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Research article - Peer-reviewed, 2021

Acute hepatopancreatic necrosis disease (AHPND) toxin degradation by Bacillus subtilis DSM33018

Nguyen, Ngoc Diem; Pande, Gde Sasmita Julyantoro; Abul Kashem, Md; Baruah, Kartik; Bossier, Peter


Early mortality syndrome (EMS) or acute hepatopancreatic necrosis disease (AHPND), results in significant mortality in penaeid shrimp aquaculture. AHPND is caused by toxins secreted by pathogenic strains of Vibrio parahaemolyticus, that have acquired a unique 63-70 kb AHPND-associated plasmid (pVA1). This plasmid encodes the binary PirA/BVP toxins that consist of two subunits PirAVP and PirBVP. Consequently, the degradation of these toxins might be a valid strategy to control or mitigate AHPND. There is literature-based evidence that the application of Bacillus improves shrimp survival upon challenge with pathogenic V. parahaemolyticus. In this study, Bacillus subtilis DSM33018 strain was shown to degrade AHPND toxins in vitro, as detected by Western blots. Further, an in vivo challenge test, using gnotobiotically cultured brine shrimp Artemia franciscana exposed to PirA/BVP toxins, the DSM33018 Bacillus strain could completely alleviate toxicity. This finding indicates that mitigation of AHPND might include Bacillus-based degradation of PirVP toxins.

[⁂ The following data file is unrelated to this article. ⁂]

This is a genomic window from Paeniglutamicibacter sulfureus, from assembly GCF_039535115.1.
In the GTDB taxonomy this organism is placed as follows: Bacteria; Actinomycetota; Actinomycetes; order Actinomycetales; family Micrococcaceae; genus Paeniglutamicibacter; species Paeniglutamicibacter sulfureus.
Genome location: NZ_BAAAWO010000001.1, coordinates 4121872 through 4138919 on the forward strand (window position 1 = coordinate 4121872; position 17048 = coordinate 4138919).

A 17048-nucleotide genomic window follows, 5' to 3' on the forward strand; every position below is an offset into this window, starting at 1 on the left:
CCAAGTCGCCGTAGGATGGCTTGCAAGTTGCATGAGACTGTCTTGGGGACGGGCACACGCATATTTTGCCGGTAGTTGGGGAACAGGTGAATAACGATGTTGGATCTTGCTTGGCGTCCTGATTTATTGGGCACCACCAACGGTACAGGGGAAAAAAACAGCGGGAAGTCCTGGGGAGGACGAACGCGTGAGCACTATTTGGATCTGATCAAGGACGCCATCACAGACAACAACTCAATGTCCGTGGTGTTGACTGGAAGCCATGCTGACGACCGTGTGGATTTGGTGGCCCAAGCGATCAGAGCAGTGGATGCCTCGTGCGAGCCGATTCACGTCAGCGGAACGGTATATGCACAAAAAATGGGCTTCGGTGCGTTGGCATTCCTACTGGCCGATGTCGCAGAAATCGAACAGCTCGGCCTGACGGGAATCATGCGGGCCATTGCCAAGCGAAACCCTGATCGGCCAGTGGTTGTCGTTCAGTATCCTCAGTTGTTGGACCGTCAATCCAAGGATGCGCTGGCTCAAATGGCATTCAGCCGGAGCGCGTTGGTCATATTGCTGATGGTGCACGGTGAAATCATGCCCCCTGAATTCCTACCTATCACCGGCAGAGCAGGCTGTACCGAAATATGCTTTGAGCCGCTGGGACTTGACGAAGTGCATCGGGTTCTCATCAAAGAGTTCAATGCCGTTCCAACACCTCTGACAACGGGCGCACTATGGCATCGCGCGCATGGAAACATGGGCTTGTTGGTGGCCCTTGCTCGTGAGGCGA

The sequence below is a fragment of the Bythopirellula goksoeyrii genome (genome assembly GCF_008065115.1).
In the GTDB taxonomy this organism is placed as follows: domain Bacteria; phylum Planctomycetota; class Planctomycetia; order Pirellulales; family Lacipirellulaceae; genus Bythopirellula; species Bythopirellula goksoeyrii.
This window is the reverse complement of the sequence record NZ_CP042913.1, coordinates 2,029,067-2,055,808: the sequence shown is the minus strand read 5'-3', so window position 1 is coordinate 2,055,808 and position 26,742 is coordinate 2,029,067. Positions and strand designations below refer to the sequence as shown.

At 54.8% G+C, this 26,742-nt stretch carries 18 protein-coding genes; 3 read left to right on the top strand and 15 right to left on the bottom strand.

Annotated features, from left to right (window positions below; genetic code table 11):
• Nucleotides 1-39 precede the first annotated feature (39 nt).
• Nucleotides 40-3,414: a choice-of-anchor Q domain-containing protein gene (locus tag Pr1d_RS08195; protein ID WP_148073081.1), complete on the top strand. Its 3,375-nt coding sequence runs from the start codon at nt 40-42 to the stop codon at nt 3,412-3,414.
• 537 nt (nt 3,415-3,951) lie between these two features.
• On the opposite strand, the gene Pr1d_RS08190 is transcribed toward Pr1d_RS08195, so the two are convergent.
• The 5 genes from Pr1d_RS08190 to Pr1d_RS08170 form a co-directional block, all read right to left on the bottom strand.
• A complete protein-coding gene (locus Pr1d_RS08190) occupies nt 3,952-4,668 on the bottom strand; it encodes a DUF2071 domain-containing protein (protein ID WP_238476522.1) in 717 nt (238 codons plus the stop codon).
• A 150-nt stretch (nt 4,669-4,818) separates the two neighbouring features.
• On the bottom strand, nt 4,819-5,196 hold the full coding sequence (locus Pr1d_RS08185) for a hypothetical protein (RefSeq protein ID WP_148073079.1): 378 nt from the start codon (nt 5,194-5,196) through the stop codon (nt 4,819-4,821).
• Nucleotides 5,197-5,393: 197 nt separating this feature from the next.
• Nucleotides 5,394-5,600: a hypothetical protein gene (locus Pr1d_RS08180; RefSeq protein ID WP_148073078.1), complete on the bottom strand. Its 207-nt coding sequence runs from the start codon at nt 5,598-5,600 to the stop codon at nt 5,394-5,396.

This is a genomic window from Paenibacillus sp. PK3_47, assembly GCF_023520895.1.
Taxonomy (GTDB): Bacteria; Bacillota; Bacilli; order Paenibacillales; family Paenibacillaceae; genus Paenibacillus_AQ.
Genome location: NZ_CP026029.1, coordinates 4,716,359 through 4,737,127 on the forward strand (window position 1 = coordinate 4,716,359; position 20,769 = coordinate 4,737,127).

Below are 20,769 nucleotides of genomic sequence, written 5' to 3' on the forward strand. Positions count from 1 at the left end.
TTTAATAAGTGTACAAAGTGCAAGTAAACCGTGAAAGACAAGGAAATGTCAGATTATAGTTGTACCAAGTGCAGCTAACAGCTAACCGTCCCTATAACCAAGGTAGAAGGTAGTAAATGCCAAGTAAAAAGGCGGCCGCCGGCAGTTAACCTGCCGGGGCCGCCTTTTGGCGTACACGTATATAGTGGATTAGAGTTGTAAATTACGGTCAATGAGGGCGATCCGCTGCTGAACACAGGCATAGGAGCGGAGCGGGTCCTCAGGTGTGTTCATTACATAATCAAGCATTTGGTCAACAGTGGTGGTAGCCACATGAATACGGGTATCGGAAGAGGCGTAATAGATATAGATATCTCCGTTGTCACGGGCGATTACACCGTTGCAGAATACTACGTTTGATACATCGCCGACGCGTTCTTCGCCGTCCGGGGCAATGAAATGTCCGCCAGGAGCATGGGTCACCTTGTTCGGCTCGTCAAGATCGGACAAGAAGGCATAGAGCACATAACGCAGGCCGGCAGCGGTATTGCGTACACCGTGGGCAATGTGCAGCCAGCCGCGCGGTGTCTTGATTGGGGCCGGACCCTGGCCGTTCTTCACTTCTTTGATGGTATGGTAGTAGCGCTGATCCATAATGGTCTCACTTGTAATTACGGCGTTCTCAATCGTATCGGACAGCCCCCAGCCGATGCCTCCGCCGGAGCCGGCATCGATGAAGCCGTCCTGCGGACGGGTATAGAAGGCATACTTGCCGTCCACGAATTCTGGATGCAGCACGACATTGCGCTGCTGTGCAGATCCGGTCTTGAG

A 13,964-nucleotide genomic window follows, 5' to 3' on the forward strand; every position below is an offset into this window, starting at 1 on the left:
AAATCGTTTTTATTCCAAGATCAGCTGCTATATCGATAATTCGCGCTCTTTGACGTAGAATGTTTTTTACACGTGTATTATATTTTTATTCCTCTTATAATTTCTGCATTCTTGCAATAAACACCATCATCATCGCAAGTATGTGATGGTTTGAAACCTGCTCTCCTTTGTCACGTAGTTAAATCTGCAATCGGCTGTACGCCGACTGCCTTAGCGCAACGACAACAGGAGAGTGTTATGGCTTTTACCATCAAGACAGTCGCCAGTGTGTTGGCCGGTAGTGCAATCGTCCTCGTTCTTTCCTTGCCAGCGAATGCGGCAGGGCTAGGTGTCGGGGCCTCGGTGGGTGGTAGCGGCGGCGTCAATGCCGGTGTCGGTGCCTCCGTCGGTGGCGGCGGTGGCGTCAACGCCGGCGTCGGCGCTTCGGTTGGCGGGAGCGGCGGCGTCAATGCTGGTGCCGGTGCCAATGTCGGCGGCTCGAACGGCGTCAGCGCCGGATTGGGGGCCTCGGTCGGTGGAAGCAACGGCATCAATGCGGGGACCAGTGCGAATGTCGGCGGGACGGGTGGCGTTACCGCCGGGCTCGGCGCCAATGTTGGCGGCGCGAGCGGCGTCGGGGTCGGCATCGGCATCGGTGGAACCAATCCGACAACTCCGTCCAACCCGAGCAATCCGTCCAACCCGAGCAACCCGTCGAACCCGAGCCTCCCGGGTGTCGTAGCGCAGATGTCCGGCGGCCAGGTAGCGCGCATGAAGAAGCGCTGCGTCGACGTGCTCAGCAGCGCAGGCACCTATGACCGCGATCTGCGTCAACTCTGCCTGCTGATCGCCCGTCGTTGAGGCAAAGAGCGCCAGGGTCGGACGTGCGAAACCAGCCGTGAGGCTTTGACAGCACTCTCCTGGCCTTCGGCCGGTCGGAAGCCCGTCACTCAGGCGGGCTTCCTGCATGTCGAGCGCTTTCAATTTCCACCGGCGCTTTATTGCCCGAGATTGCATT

AHPND; Bacillus subtilis; Shrimp; Degradation; PirA; BVP toxin

Published in

2021, Volume: 540, article number: 736634
Publisher: ELSEVIER

    UKÄ Subject classification

    Fish and Aquacultural Science

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